Stage eight's foggy ascent up the
Terminillo may have not brought the drama of the Tuscan grit tracks on Saturday
but it capped off a fabulous weekend's racing in the Giro.
Luxembourgeois Dane Chris Anker Sorensen
picked up a maiden Grand Tour victory, following the example of Jerome Pineau
and Matthew Lloyd, two other riders to join the Big Boys' club in this
But all eyes were on the select chasing
group, which contained all of the Giro's big guns except a rather out-of-sorts
Carlos Sastre. After the brutal heroics of Saturday, it came as no surprise
that both Alexandre Vinokourov and Cadel Evans played out a war of attrition.
Vino managed to blot out the abuse from
home Italian fans, still stewing in disgruntlement after the Kazakh refused to
wait for Liquigas pair Vincenzo Nibali and Ivan Basso following their
calamitous tumble before Saturday's dirt road section.
"Vinokourov - now you've lost your
respect as well," read one banner - presumably from an irate Italian fan a
bit slow on the uptake. That said, Vino made no mistake in taking advantage of
circumstances to take back the pink jersey - and Saddles is not the only one to
hold that opinion.
Most directeurs sportifs came out in
support of Vino's actions - and neither Basso nor Nibali actually complained.
It's a bit like the annoying unwritten rule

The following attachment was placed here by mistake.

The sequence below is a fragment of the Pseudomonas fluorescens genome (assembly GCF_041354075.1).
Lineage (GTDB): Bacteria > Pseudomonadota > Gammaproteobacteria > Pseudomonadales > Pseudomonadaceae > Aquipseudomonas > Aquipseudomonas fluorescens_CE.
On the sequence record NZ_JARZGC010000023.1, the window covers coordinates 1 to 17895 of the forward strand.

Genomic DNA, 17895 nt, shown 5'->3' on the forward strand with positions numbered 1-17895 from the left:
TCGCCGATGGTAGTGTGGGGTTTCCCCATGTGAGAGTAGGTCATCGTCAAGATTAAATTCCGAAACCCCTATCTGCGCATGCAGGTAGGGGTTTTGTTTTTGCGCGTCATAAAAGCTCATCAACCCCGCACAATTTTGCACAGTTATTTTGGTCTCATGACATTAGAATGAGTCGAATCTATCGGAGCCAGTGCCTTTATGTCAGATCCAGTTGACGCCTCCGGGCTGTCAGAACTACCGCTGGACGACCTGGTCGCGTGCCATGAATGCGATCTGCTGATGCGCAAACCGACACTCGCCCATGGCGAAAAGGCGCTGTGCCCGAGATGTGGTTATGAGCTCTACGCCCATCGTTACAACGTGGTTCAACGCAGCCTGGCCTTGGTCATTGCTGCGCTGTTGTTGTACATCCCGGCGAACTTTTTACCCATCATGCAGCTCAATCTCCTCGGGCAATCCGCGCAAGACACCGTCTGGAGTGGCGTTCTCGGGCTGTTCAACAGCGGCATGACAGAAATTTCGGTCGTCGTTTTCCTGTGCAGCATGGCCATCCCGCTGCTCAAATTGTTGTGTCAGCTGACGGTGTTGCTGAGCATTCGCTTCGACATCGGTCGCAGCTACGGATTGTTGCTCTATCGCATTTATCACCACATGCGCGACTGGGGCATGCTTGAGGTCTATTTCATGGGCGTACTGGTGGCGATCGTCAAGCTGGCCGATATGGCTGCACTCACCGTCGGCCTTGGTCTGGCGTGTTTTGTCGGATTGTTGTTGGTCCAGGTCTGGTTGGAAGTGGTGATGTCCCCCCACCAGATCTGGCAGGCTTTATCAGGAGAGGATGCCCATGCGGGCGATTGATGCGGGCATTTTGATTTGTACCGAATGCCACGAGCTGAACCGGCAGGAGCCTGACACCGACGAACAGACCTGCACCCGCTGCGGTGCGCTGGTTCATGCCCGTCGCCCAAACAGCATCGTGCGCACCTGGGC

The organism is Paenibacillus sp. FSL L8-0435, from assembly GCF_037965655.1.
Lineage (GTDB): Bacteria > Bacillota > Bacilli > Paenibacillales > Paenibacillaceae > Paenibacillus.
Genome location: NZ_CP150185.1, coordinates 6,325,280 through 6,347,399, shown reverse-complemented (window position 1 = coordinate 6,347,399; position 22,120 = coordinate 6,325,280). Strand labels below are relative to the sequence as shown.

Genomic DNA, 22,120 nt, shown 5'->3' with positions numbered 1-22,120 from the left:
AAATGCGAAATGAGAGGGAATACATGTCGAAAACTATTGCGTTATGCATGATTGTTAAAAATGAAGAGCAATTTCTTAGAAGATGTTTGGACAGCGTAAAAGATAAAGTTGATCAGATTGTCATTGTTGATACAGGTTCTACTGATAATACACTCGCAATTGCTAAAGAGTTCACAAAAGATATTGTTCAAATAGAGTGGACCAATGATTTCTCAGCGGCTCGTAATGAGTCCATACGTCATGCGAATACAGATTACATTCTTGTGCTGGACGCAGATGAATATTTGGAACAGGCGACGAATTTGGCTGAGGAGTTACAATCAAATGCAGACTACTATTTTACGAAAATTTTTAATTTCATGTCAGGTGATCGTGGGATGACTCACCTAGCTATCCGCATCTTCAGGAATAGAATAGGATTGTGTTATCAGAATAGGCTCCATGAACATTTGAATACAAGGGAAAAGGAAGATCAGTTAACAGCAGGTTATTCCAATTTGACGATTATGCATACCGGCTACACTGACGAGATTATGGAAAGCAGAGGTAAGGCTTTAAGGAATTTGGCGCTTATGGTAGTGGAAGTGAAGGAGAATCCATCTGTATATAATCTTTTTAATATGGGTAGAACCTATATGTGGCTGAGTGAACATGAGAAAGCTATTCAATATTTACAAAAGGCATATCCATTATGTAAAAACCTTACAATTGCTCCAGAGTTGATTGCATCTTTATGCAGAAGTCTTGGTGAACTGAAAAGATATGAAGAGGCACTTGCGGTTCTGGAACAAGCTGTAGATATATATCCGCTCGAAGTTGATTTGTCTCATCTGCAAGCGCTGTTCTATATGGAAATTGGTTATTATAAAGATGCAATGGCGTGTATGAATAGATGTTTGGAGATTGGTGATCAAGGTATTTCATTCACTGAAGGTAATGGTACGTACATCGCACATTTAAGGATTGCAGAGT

in football which decrees a team must return the ball to the opposition after
an opponent has gone down injured. Sometimes it's all well and good - but on
occasion it is highly unnecessary. In this case, Vino had every right to keep
The general consensus from Saturday's stage
was that, although brutal, the use of the 'strade bianche' had been a success;
a return of cycling to a time where riders were heroes. The Dutch experiment
may have been a bit ramshackle, but the Giro organisers must be praised for
their use of these gravel tracks - it's a welcome innovation the ASO would
never have the balls to try out during the Tour.
Of course, the only people who wouldn't
have appreciated all that mud were the guys at Team Sky whose swanky new bus
interior would have been somewhat soiled. But you can't win them all, can you?
CALLING: Across the Atlantic, Mark Cavendish
reminded team-mate and rival Andre Greipel how's it's done with victory in the
opening stage of the Tour of California.
Cav avoided a multitude of crashes -
including a rather hefty fall by Tom Boonen - to win his third scalp of the
season. Somewhat anticlimactically, the Manxman didn't celebrate by making a
V-sign with one hand and flicking the middle finger with his other.
Boonen, who made crashing his speciality
during last year's Tour de France, quelled rumours that he broke his collarbone
in the fall, although US riders George Hincapie and Matt Crane did admit both
to have driven over the prostrate Belgian.
"Boonen was on the ground in front of
me. I really couldn't do anything to avoid him and I T-boned him," said
Crane, displaying an ingenious use of a type of steak as a transitive verb.
OF THE DAY: "My form was good, but my health
is not good." Alessandro Petacchi tells a half-truth after quitting the
Giro due to bronchitis.
Follow Blazin' Saddles throughout the Giro on www.twitter.com/saddleblaze.
- Alexandre Vinokourov